Manhattan Beer Distributors recently purchased 35 compressed natural gas (CNG)-powered Volvo VNM 200 model tractors for its New York City fleet.
Manhattan Beer executives said they chose Volvo models due to the strong relationship with its dealer and because the VNM 200 — Volvo’s regional haul daycab — offered the durability of a Class 8 model paired with the maneuverability necessary for urban deliveries.
“Volvo Trucks and Manhattan Beer share a concern for the environment and a passion for energy efficiency, so we are proud to help the company expand its fleet of natural gas-powered trucks,” said Gӧran Nyberg, president of Volvo Trucks North America. “CNG is a great option for many local and regional operations like Manhattan Beer, and the CNG-powered Volvo VNM offers the best solution to fit their needs.”
Founded in 1978 by CEO Simon Bergson, who also served as the company’s first salesman and truck driver, Manhattan Beer Distributors delivers beer and other beverages throughout New York City. Manhattan Beer bought its first trucks powered by CNG in 2002. Today, the company operates 110 CNG-powered trucks in a total fleet of more than 500, which are predominantly medium-duty straight trucks.
The Volvo VNM 200 models, powered by nine-liter Cummins Westport ISL-G CNG engines, emit about 20 percent less greenhouse gas emissions than comparable diesel-powered models.
“We are doing what we think is the right thing to do,” said Juan Corcino, director of fleet operations for Manhattan Beer. “CNG is the biggest part of our efforts in going green.”
Manhattan Beer’s Bronx, N.Y., neighborhood is home to the Hunts Point Produce Market, the world’s largest wholesale produce market. Due to heavy truck traffic related to the market, various government agencies have focused on improving air quality in the Hunts Point area. Keeping the air clean and healthy in the South Bronx is one reason Manhattan Beer has been so committed to environmental care, Corcino said.
The benefits of Manhattan Beer’s new CNG-powered Volvo VNM 200 models extend beyond the environment.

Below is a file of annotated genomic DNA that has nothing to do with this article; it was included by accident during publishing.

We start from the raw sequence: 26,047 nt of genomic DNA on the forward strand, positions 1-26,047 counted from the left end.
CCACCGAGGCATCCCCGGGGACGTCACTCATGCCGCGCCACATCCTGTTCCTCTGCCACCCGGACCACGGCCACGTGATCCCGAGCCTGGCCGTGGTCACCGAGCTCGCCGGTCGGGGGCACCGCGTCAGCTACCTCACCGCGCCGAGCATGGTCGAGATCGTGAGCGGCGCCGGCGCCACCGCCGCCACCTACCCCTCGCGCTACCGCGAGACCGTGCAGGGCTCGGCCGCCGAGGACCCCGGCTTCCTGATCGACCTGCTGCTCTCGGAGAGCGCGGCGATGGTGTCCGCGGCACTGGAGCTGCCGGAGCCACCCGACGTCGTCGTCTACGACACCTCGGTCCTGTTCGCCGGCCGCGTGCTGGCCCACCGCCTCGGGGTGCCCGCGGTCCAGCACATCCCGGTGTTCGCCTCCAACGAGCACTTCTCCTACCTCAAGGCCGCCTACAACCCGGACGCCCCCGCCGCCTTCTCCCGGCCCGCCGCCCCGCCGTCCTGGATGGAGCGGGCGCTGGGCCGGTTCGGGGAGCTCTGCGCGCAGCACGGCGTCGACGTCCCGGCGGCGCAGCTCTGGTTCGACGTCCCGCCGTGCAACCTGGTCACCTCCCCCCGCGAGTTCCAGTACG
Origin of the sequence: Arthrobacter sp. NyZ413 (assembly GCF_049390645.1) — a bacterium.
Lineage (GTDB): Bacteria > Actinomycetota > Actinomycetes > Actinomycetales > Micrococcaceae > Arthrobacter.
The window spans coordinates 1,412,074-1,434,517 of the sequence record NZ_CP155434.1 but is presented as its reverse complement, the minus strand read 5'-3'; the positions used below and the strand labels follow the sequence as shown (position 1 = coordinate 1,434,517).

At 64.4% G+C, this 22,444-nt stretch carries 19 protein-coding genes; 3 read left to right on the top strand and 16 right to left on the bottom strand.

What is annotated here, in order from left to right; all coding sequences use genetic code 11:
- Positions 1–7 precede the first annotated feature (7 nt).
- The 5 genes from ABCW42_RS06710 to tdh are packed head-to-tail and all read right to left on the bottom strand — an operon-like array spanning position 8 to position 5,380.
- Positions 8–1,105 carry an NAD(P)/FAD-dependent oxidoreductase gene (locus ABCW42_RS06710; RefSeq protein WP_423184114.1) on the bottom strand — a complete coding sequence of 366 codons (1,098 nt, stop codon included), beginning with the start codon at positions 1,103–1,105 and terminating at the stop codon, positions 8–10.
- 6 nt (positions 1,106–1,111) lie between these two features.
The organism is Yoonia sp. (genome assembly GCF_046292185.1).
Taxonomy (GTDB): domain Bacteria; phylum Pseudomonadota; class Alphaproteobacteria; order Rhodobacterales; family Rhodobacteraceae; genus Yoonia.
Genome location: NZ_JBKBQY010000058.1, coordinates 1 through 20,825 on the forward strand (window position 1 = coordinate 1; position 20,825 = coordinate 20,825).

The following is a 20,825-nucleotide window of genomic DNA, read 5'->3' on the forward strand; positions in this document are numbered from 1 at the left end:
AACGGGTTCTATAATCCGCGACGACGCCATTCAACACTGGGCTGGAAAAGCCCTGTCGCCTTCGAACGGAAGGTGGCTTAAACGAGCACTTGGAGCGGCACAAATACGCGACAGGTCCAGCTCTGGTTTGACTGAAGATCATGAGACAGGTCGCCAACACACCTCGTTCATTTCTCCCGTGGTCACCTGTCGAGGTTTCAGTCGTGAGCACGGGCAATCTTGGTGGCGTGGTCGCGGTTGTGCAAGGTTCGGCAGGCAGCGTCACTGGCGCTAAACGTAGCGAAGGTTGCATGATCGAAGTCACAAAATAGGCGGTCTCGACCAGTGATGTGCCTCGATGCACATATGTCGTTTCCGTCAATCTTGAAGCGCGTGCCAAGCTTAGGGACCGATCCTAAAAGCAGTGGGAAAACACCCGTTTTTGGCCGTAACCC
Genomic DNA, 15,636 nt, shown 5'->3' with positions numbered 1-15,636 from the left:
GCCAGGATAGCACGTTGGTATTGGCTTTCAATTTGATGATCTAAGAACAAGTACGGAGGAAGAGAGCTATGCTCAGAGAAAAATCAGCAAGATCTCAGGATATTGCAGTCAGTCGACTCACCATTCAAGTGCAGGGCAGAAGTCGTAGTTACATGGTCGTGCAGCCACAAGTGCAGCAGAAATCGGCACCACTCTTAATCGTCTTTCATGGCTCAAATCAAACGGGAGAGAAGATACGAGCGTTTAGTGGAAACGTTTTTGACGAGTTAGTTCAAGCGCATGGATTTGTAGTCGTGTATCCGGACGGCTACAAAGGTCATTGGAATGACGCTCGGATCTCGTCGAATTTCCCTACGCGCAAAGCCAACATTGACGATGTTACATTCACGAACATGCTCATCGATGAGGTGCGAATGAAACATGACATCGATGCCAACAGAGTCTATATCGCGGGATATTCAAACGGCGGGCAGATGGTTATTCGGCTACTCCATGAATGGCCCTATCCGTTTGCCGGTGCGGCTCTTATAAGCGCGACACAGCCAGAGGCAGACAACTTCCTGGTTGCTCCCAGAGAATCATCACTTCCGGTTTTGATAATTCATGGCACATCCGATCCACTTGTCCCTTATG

“Drivers love them,” Corcino said, noting the quietness of the ride. Drivers also like not having to deal with the emissions-related tasks that are required with diesel-powered trucks, he said. Freedom from the operation and maintenance of diesel particulate filters (DPFs) and selective catalytic reduction (SCR) systems played a major role in justifying the investment in CNG, Corcino said.
Manhattan Beer’s new Volvo models also improve the company’s freight efficiency. The company is using its single rear axle Volvo VNM 200 tractors with trailers that have 16 beverage bays to replace straight trucks with 10 beverage bays. In New York City, straight trucks are limited to 35 feet in length while combinations can run 55 feet. Manhattan Beer cannot cover a typical route with a single straight truck, but it can with a combination. The company specified the tractors with single rear axles to provide maximum maneuverability in challenging New York City distribution routes.
While the productivity benefits of the new VNM 200 models are not related to CNG power, they do help Manhattan Beer go green. Corcino said the company can replace two diesel-powered straight trucks with each CNG-powered tractor it buys.
Manhattan Beer has taken other steps to be environmentally friendly, including installing solar panels on buildings at its Bronx, N.Y., headquarters, LED lighting in its facilities and by eliminating almost all paper in daily operations.
Volvo offers CNG and liquefied natural gas (LNG) solutions for both the Volvo VNM 200 and the Volvo VNL 300, which is powered by the 12-liter Cummins Westport ISX12 G engine.